Jul 2, 2018 | Alan Gordon |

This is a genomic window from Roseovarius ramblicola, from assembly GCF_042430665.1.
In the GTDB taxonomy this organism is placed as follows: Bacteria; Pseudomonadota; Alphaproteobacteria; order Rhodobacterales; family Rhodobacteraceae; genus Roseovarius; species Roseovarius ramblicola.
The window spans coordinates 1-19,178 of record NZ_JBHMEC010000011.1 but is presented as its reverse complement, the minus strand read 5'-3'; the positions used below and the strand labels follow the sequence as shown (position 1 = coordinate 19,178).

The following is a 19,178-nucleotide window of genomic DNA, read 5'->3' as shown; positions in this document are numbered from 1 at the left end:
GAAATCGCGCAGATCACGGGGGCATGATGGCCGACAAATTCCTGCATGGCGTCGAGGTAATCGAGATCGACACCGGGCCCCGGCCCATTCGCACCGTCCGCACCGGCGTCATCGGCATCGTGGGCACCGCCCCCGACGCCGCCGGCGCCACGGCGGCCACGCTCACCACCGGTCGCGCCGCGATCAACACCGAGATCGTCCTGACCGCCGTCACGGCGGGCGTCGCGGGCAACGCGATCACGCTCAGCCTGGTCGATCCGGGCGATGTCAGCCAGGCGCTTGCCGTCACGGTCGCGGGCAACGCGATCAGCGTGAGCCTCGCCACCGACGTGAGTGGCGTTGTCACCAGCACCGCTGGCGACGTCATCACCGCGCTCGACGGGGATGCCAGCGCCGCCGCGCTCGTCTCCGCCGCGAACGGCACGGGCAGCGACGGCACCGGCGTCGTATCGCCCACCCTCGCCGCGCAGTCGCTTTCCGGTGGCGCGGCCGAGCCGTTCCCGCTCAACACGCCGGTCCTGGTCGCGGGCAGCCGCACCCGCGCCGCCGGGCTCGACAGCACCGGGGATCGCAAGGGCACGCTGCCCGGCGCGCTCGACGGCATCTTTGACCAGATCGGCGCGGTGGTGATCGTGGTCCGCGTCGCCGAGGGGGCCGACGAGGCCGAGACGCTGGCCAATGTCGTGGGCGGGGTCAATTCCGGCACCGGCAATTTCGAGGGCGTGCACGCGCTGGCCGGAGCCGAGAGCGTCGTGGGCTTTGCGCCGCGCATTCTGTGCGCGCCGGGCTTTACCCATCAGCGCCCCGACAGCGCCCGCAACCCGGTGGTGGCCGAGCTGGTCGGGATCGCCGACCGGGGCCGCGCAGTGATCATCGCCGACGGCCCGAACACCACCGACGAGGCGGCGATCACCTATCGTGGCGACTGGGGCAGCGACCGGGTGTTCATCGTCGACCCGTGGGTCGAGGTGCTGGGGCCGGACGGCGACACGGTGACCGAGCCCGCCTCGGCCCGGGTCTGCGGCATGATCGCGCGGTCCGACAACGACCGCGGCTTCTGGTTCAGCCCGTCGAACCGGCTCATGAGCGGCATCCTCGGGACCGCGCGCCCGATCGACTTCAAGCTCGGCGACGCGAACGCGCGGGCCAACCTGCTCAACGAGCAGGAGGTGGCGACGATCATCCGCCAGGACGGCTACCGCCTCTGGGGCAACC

WHERE CAN CANDIDATES GATHER SIGNATURES? Exercising your rights on public vs private property By Alan Gordon THIS MATERIAL IS NOT INTENDED AS LEGAL ADVICE, OPINION OR DRAFTING, AND IS MEANT FOR EDUCATIONAL PURPOSES ONLY In Rhode Island, political candidates are scrambling for signature again, seeking ballot access for the primaries and beyond. I will be your next Attorney General, so I thought to offer some legal research to my fellow candidates. Like most candidates, I want to gather signatures anywhere I can, but property owner rights, candidate rights, and bystander rights all have to be balanced. I should have the right to exclude Hillary Clinton from gathering signatures for her next campaign in my living room, at the wedding reception hall I rent for my daughter, or in my store. But can I stop her from gathering signatures on the sidewalk in front of my store? Can I allow other candidates inside my store, but exclude her? Switch your perspective around now to consider the rights of candidates like me, who need signatures. Can a store where I'm shopping prevent me from talking to other shoppers? Can a store that allows Girl Scouts to sell cookies out front prevent me from gathering signatures, when they are open to the public, and activity outside is irrespective of shopping? Can I set up a table on a city sidewalk to gather signatures? Will police back me up if someone tries to violate my rights? Gathering RI ballot petition signatures almost requires a table, due to the volume of paper involved. The law for doing this in public is not open-and-shut, and is full of subtleties, red herrings and blind alleyways. Getting a table set up legally on public property isn't easy, but the most popular private property (big stores) are not always willing to allow petitioning, either. Where is a candidate to go? Here, we're going to look at the law for public property generally, special considerations in Providence, and the law for private property. PRIVATE PROPERTY -- When petitioning in private property like shopping malls, the leading US Supreme Court case law, Pruneyard Shopping Center v. Robins, 447 U.S. 74 (1980), is often cited, but is not particularly helpful in Rhode Island. Private property owners simply may limit free speech on their property, even when open to the public generally, if the prohibition does not affect the normal course of the property's business, and as long as it is neutral as to race, creed, religion, and other protected classes. A mall may make a sign that says "no petitioning,", for example, but may not enforce a rule that says "only Republicans may not petition." In Pruneyard, the real question was: can a State limit a property owner's rights to exclude people (petitioners), without violating the property owner's property rights without due process? The law in CA said the mall had to let the petitioning occur, if it was open to the public and in public areas like concourses. THIS DOES NOT NECESSARILY APPLY IN RHODE ISLAND, since we have no law expressly requiring publicly-open malls to allow political free speech. It is up to each mall. The Plaintiffs in Pruneyard were asked to leave and did so, only suing later. Had they refused to leave, they would have been arrested for trespassing, even if they won in court later. The arrest would have cast a negative cloud over their arguments. If a private property owner does not want petition-gathering, it's probably best to leave. Pruneyard is limited to private property. The right recognized in the case is not one that can be enforced "on the ground," in a dispute, and is only good for getting after-the-fact court orders. You generally just have to leave private property, if asked, or risk trespassing warnings, charges, arrest, jail, etc. You could very well win in court, later, but police will generally protect property owner rights first, before free speech rights. Unless you want Hillary Clinton gathering signatures at your bar or your next barbecue, you should be glad of that, too. At the end of the day, your best bet on private property is to either have the express permission of the property owner, or else be so polite and friendly that no one minds you being there. If asked to leave, do so, and sue later. PUBLIC PROPERTY - While public property in Providence presents special challenges and opportunities, public free speech is generally allowed on any public property, with a few minor limitations. 1. Blocking a sidewalk or roadway is impolite and even dangerous, and will not be allowed anywhere. In most places, merely setting up a table or display in considered a sidewalk impediment, and may require a permit, but in real life, municipal officials in charge of enforcement can be quite lenient where walkways or roadways are not actually being blocked. Even where absolutely no tables or chairs are allowed, citizens are always free to walk on sidewalks, and even to briefly stop and converse. Some political pickets (involving many more than 1 person) have been afflicted by a "keep moving" rule that sidewalks are for walking, not standing, but those cases related to actual blockages of property. In practice, few Rhode Island police are that strict, so long as people can get past. Being polite and safe goes a long way on the ground. 2. Setting up in front of a storefront, but on public property, may be technically lawful, but if the storefront owner opposes, then it is rude, and is a bad strategy for most candidates. Most store owners care about their business more than who gets on the ballot, so avoid any disturbance to their business flow, first and foremost. Many shopkeeps will just allow signature gathering in front of their store if asked, and some even take registrations for scheduling. Where a store owner specifically allows it, police are unlikely to intervene as long as walkway and motorway safety and courtesy are observed. 3. Providence requires permit applications for public displays -- but the permit process and expense is unwieldly for small events like signature gathering or small political rallies, and is more meant for giant street-blocking parades like Providence Festival and Waterfire. IN THE LACK OF A PRACTICABLE RULE GOVERNING THE RULES FOR PERMITTING OF TABLES AND SMALL GATHERINGS IN PROVIDENCE PUBLIC PROPERTY, YOU'RE PROBABLY GOING TO BE ALL RIGHT IF YOU JUST SET UP AND ARE POLITE. THIS MATERIAL IS NOT INTENDED AS LEGAL ADVICE, OPINION OR DRAFTING, AND IS MEANT FOR EDUCATIONAL PURPOSES ONLY Alan Gordon is a 2012 graduate-with-honours from the UK's University of Buckingham undergraduate law programme, where he topped his graduating Class in Criminology and Criminal Justice. Before starting law school, Gordon was frequently invited by the Bermuda Bar Association to lecture its members on a variety of law topics, for their Continuing Education credit requirements. Gordon was previously convicted of cannabis felonies in GA for activity that is now legal, and was Pardoned in 2010.